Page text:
What Does Career Success Mean To You?

Posted: Thursday October 14 2021

By: Abbie Coleman

Life is busy. It’s easy to get swept up in our day-to-day routine and find ourselves working toward goals that aren’t important to us.

What Does Career Success Mean To You?

By Nicola Semple

Life is busy. It’s easy to get swept up in our day-to-day routine and find ourselves working toward goals that aren’t important to us.

If everybody around us is working longer hours, focused on that promotion so that they can afford a bigger mortgage or to pay for school fees, or to fund foreign holidays then it’s easy to get swept along and believe that we should be doing the same things.

The author Anna Quindlen, sums it up beautifully:

“If your success if not on your own terms, if it looks good to the world but does not feel good in your heart, it is not success at all”

I want to encourage you to identify what career success looks like to you, so that it feels good in your heart.

A lot of people find it difficult to identify what they want. In fact, often people find it easier to define what they don’t want rather than what they do want.

This can provide a helpful starting place but unless you get to the point of defining what you DO want then you will never know what you are working towards.

Some helpful exercises to help you identify what career success looks like to you are:

  1. Map Out Your Ideal Day/Week

This is an opportunity to play and get creative about how you want to spend your time. You can choose whether to map out your ideal day or week. For some people a day makes sense as there is an element of routine to the work that they do. For others, the type or location of work they do may vary throughout the course of the week.

Use your imagination but also get highly practical and into the nitty, gritty and logistics of your day.

  • What time will your day start?
  • How many hours will you work each day?
  • Where will you carry out your work?
  • If you don’t work from home how long is your commute?
  • Will you work alone or part of a team?
  • Will you manage other team members?
  • Will you have a lot of responsibility?
  • Will your work involve travel?
  • What will you spend your time doing?
  • How will your work fit with other family commitments?

Once you’ve created this vision of your working day you can then move on to more practical question of money.

  1. Understand Your Financial Motivations

Building a successful career is not just about the amount of money that you earn. However, you need to be realistic. You need money to put food on the table and a roof over your head, so it needs to be part of your consideration of what career success looks like to you.

Ask yourself:

  • How much do you need to earn?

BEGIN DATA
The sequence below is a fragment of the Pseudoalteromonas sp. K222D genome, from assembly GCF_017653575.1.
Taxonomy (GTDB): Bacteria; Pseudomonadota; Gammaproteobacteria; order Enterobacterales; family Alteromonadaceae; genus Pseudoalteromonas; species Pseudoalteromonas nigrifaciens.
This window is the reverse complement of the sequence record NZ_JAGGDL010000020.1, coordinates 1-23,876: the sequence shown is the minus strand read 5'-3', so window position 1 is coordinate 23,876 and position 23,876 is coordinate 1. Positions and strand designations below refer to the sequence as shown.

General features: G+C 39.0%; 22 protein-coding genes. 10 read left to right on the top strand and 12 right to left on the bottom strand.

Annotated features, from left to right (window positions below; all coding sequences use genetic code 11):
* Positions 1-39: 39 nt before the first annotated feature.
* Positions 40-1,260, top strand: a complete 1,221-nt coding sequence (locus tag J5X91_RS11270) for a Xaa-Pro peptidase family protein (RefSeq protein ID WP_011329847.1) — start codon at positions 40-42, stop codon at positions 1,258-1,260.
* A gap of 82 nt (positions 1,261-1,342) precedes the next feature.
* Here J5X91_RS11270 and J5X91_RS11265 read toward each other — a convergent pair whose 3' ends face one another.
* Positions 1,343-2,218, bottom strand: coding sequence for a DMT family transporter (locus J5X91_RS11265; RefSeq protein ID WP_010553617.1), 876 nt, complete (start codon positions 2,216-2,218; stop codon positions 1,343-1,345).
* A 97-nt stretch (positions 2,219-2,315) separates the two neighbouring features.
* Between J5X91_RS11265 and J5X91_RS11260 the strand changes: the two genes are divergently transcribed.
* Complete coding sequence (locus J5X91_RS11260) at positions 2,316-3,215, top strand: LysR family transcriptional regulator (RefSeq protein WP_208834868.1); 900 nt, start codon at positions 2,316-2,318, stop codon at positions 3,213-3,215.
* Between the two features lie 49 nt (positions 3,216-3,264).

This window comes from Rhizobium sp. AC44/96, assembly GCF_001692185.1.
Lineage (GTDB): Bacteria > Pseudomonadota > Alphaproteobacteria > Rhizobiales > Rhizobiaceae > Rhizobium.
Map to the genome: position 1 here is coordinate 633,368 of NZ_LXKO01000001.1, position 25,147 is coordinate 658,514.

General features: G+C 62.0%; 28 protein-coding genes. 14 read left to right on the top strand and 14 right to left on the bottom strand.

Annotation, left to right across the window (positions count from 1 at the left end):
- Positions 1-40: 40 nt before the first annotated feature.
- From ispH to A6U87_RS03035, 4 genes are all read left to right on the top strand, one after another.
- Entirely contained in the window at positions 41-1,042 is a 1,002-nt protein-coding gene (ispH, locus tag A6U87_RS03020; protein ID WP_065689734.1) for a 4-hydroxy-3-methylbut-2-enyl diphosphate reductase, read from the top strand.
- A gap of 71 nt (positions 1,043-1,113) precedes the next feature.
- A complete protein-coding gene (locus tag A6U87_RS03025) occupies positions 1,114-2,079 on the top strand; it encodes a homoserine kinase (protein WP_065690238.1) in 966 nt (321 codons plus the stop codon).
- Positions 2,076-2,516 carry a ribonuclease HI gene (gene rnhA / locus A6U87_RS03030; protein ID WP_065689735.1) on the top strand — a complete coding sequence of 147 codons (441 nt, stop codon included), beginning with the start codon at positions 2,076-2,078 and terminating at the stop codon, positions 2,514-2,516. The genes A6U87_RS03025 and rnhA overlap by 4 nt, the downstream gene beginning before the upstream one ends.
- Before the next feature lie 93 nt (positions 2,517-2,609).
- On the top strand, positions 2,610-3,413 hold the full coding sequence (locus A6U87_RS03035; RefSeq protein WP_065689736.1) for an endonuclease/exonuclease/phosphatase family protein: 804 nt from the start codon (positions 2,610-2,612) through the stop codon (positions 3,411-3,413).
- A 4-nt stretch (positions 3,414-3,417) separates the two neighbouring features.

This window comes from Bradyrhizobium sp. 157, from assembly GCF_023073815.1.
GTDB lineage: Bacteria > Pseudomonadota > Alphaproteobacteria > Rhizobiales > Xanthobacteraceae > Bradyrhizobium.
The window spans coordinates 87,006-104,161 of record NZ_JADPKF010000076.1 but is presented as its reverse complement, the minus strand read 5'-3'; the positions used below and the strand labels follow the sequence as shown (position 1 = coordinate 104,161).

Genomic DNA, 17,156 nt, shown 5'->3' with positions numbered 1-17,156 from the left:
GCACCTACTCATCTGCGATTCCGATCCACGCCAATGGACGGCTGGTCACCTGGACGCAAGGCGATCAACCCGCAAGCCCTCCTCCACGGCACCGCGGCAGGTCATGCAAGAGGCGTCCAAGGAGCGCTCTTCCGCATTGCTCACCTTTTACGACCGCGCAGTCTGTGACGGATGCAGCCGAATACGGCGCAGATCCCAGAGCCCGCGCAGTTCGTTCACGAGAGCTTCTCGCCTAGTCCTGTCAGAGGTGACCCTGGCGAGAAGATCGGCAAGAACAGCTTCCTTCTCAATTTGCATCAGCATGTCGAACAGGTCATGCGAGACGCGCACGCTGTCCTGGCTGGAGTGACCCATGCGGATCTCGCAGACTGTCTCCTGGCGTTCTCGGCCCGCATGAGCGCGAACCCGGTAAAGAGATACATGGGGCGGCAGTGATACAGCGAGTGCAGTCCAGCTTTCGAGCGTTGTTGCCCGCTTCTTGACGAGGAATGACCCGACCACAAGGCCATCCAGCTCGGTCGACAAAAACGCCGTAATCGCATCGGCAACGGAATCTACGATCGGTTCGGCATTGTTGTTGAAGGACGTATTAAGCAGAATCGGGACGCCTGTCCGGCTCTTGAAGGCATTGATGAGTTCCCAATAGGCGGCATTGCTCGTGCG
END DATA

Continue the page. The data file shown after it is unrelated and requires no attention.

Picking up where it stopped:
• How much do you want to earn?
  • What is the gap between what you need to earn and what you want to earn?

Be honest with yourself about this. I have worked with clients in the past that have said ‘money doesn’t matter to me’ only to discover there are things they would love to do with their life that require financial investment. They don’t want to appear greedy or overly focused on financial gain because of their upbringing and ingrained beliefs about money.

One other interesting perspective to thrown in is to ask yourself:

  • Are there elements of your ideal working day that take a higher priority than earning what you want to earn vs what you need to earn?

This helps to unearth your priorities around what you are willing to sacrifice for incremental financial reward.

So would you accept a lower salary than you would ideally want so that you could permanently work from home?

Or so that you could work a 4 day week?

Or so that you could walk to work each day?

This provides more detail to the picture of what career success means to you.

  1. Create Your Development Plan

Your ongoing progress and development is also a major factor in determining what your career success looks like. Ask yourself:

  • How would I like to continue to develop in my career?
  • What does that look like specifically? For example, qualifications, courses, skill development, industry experience?
  • What resources do I need to help me to develop?
  • How can I contribute and support others with their career development?

This final question I think is incredibly important. As we grow and progress in our own careers it’s important to be mindful of how we can help those that are coming up behind us.

These three exercises will help to clarify your thoughts on your version of career success.

Remember, you are in control of YOUR career. Once you know what it looks like, you have the power to create your version of career success

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